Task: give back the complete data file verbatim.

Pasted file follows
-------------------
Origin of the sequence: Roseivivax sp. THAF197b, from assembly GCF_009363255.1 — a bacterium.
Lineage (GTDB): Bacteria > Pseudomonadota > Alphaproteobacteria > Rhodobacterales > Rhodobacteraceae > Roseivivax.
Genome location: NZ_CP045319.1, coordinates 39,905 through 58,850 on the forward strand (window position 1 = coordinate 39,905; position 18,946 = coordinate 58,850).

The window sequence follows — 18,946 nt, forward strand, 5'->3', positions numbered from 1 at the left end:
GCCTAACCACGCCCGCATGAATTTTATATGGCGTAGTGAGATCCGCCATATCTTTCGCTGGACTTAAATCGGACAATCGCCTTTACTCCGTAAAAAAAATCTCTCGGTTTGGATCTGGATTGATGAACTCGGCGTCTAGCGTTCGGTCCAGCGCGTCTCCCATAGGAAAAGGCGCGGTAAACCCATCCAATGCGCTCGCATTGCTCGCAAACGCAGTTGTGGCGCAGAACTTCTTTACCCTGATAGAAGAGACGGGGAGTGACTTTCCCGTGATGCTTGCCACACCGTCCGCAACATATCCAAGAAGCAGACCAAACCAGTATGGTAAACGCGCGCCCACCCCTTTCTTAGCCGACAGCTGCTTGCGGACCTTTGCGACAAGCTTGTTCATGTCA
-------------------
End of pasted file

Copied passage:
Origin of the sequence: Roseivivax sp. THAF197b, from assembly GCF_009363255.1 — a bacterium.
Lineage (GTDB): Bacteria > Pseudomonadota > Alphaproteobacteria > Rhodobacterales > Rhodobacteraceae > Roseivivax.
Genome location: NZ_CP045319.1, coordinates 39,905 through 58,850 on the forward strand (window position 1 = coordinate 39,905; position 18,946 = coordinate 58,850).

The window sequence follows — 18,946 nt, forward strand, 5'->3', positions numbered from 1 at the left end:
GCCTAACCACGCCCGCATGAATTTTATATGGCGTAGTGAGATCCGCCATATCTTTCGCTGGACTTAAATCGGACAATCGCCTTTACTCCGTAAAAAAAATCTCTCGGTTTGGATCTGGATTGATGAACTCGGCGTCTAGCGTTCGGTCCAGCGCGTCTCCCATAGGAAAAGGCGCGGTAAACCCATCCAATGCGCTCGCATTGCTCGCAAACGCAGTTGTGGCGCAGAACTTCTTTACCCTGATAGAAGAGACGGGGAGTGACTTTCCCGTGATGCTTGCCACACCGTCCGCAACATATCCAAGAAGCAGACCAAACCAGTATGGTAAACGCGCGCCCACCCCTTTCTTAGCCGACAGCTGCTTGCGGACCTTTGCGACAAGCTTGTTCATGTCA